Based on the novel by William Lindsay Gresham, Nightmare Alley is the story of an ambitious carny who rises from being in a low-level circus to becoming a top mind-reader has him dealing with a psychiatrist who proves to be as dangerous as he is where they embark on a dangerous scheme. Directed by Guillermo del Toro and screenplay by del Toro and Kim Morgan, the film is a different take on Gresham’s novel in its exploration of human nature and how humans can become monsters as it had been previously made by Edmund Goulding that starred Tyrone Powell, Joan Blondell, Coleen Gray, and Helen Walker that explore the dark side of grief and the power to manipulate. Starring Bradley Cooper, Cate Blanchett, Rooney Mara, Toni Collette, David Strathairn, Richard Jenkins, Willem Dafoe, Mary Steenburgen, and Ron Perlman. Nightmare Alley is a ravishing yet eerie film from Guillermo del Toro.
Set in the late 1930s/early 1940s, the film follows a man who starts off as a carny for a low-level circus where he learns the art of mind-reading that he uses to become a top mind-reader in big cities only to attract the attention of a devious psychiatrist who helps him take part on a big scheme. It is a film that explore this man who is ambitious as he believes he has something that can make him a lot of money but ends up meeting someone who is more ambitious but also far more sinister. The film’s screenplay by Guillermo del Toro and Kim Morgan is straightforward as it is more based on Gresham’s novel with elements of the 1947 film by Edmund Goulding that featured Jules Furthman’s screenplay as it relates to these ideas that the film’s protagonist in Stanton Carlisle (Bradley Cooper) as he finds himself in a circus after burning down a house with the body of his late father where he sees what it has and takes a job as a carney.
The first act is about Carlisle’s time as a carny where he meets the clairvoyant Zeena Krumbein (Toni Collette) and her alcoholic husband Pete (David Strathairn) where Carlisle learns from the latter about their act while he proves to be loyal to the group when he helps out its owner Clem Hoatley (Willem Dafoe) who would give Carlisle a job after helping to handle a troubled circus geek. Carlisle also befriends another performer in Molly (Rooney Mara) who would later join Carlisle in his own version of the clairvoyant act though Zeena and Pete warned him about going too far as the film’s second act takes place in late 1941 where Carlisle becomes successful in his act with Molly. The second act would also introduce the character of Dr. Lilith Ritter (Cate Blanchett) who is intrigued by his act after fooling an acquaintance of hers where she decides to collaborate with him on a scheme on the reclusive millionaire Ezra Grindle (Richard Jenkins) that makes Molly uneasy.
Guillermo del Toro’s direction definitely does pay homage to Goulding’s film in some bits but much of it is entrancing in his presentation of the late 1930s/early 1940s as it was shot on location in and around Toronto as well as additional locations in Buffalo, New York including its city hall. The direction has del Toro definitely emphasize a lot on tracking shots to get a look into the carnival while having Carlisle early in the film not say much as he just stumbles into the circus out of curiosity where he just looks at an act and then walks out to check what else is out there. The usage of wide and medium shots allows del Toro to showcase the scope of the carnival that Carlisle is in as well as a scene where Carlisle and Clem go after a geek inside a monster house as it is one of these great set pieces in the film. The scenes during the second act in these posh restaurants where Carlisle and Molly are doing their act also has a lot of space in the visuals while del Toro also knows when to use close-ups to play into the suspense and drama. The film also has del Toro play into the dangers of what Carlisle is doing as both Zeena and Pete had warned about going too far into people’s grief as it would be a key factor for the film’s third act.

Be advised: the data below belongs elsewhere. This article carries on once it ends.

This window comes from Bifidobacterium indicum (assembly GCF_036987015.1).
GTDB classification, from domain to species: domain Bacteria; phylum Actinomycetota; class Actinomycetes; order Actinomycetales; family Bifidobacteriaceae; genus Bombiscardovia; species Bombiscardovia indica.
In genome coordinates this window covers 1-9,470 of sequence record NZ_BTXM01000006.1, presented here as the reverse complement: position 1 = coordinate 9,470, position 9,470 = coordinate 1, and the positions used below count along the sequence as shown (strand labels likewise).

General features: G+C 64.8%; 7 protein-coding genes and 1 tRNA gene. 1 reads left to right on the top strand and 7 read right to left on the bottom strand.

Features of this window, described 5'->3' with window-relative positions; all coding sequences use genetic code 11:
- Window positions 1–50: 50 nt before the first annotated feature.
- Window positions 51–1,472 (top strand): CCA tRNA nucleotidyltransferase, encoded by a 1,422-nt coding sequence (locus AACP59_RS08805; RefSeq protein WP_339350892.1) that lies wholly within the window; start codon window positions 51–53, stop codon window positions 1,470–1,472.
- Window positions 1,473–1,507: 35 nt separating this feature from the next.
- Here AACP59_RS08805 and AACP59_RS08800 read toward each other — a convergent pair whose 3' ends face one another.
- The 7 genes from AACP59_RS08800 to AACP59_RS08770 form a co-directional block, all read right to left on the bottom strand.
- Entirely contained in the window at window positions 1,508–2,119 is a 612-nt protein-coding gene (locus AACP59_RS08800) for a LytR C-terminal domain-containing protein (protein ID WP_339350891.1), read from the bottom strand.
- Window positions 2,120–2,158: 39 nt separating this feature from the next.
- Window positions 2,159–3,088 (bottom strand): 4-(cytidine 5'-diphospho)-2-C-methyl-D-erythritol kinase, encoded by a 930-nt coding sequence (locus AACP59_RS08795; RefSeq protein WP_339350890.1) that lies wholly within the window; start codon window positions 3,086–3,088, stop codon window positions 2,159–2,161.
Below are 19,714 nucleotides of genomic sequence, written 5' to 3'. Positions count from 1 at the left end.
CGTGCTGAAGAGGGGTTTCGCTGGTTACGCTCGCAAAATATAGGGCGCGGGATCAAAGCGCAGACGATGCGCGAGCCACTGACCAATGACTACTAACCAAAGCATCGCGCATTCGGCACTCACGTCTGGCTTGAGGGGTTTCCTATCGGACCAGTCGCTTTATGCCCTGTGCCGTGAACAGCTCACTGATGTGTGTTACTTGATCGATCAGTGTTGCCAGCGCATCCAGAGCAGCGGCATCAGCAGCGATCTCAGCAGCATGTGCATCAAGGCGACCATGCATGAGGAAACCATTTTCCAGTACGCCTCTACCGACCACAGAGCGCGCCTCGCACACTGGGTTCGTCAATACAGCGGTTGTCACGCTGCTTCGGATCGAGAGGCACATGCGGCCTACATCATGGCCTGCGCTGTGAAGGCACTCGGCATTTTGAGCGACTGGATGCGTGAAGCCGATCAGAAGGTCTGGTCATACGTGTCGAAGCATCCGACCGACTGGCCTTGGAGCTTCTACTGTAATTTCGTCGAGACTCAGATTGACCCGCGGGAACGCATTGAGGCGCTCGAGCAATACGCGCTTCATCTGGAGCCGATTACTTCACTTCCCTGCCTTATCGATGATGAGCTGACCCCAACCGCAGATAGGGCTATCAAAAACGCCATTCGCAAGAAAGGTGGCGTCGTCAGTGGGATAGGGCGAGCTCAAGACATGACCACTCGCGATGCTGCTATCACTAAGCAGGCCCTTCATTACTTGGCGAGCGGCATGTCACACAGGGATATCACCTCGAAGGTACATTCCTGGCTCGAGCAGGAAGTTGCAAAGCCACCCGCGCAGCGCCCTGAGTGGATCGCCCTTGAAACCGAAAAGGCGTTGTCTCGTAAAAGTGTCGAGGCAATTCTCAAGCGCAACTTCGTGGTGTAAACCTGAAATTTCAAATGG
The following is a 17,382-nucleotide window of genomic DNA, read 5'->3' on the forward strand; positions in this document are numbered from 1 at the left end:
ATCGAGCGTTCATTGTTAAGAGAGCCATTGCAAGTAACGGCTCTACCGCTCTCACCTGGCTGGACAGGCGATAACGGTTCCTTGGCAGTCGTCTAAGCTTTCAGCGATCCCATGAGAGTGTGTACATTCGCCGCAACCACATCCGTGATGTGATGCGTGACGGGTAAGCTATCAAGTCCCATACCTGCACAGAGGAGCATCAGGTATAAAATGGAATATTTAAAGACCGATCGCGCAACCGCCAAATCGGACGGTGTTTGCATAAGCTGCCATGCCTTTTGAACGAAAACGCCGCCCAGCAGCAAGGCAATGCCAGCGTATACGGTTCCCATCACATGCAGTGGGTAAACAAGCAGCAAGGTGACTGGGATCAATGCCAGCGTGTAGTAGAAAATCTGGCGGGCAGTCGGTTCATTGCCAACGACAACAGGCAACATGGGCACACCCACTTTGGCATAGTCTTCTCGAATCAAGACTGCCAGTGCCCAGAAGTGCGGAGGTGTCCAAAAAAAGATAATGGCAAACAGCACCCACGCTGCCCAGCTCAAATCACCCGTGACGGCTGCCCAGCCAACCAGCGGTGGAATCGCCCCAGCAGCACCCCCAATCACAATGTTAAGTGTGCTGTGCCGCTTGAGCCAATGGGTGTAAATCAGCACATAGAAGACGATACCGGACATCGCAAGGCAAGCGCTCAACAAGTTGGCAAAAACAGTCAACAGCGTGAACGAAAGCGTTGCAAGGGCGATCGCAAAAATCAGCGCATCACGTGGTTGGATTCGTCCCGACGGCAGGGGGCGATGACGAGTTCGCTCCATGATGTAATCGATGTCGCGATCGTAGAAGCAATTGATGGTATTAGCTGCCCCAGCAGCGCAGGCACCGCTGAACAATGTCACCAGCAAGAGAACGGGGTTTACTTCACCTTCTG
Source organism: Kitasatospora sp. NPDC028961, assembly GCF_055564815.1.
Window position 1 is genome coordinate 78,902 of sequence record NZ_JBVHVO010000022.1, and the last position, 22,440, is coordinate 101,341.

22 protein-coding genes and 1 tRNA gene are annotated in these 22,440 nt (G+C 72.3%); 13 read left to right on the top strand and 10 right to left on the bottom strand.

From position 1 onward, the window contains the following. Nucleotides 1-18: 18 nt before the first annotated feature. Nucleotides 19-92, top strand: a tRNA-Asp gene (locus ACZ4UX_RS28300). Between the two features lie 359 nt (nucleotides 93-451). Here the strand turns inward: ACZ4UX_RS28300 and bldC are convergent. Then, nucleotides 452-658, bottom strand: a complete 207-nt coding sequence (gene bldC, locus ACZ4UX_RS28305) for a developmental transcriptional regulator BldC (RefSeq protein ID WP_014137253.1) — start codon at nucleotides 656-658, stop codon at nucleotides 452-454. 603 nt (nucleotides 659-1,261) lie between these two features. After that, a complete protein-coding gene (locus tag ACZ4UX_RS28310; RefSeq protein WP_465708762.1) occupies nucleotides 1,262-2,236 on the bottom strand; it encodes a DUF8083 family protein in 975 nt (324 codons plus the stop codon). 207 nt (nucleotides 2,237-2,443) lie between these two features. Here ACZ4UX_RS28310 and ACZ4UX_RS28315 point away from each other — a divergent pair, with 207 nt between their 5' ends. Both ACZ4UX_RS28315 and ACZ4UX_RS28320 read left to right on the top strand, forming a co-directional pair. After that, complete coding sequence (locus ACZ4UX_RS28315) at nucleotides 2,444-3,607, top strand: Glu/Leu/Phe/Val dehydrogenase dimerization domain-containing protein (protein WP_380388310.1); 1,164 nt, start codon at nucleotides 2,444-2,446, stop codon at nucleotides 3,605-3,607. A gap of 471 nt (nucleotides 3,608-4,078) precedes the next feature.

Notably in a scene where Zeena, the strongman Bruno (Ron Perlman), and diminutive Major Mosquito (Mark Povinelli) visit Carlisle and Molly with prompting from the latter where Zeena uses her tarot cards and warned Carlisle of what he’s doing. The third act that is about Carlisle’s scheme with Dr. Ritter on Grindle as it involves Grindle’s own sense of loss and guilt as the scheme would involve Molly who realizes what is going on. It all plays into not just the downside of greed and manipulation but also how far people are willing to go get closure on their grief as it relates to news on someone Carlisle did a séance for. Its aftermath is dark into not just the fact that Carlisle went too far but also the fact that there’s people who are much worse than Carlisle who will do whatever to exploit people’s grief. Its ending is about the fate of those who are lost as it relates to the troubled geek that Carlisle tried to subdue early in the film as it relates to people and monsters. Overall, del Toro crafts a haunting yet evocative film about an ambitious carny whose ambition as false clairvoyant leads him into a path of darkness.
Cinematographer Dan Laustsen does incredible work with the film’s cinematography as its usage of lush colors and low-key natural lighting to emphasize on its dark tone but also in some of the beauty in the desolate locations they’re in that is a direct contrast to the more stylish look in the city and at Grindle’s home. Editor Cam McLauchlin does excellent work with the editing as its usage of jump-cuts, transition wipes, and other stylish cuts to play into the suspense and drama. Production designer Tamara Deverell, with set decorator Shane Vieau and supervising art director Brandt Gordon, does phenomenal work with the look of the carnival as well as Clem’s massive collection of fetuses in mason jars, some of the carnival attractions, and Dr. Ritter’s office as the attention to detail in the rooms is a major highlight of the film. Costume designer Luis Sequeira does amazing work with the costumes from the red coat and beret that Molly wears in the second/third act as well as some of her casual clothing to the more refined gowns that Dr. Ritter wears along with the ragged to refined suits the men wear.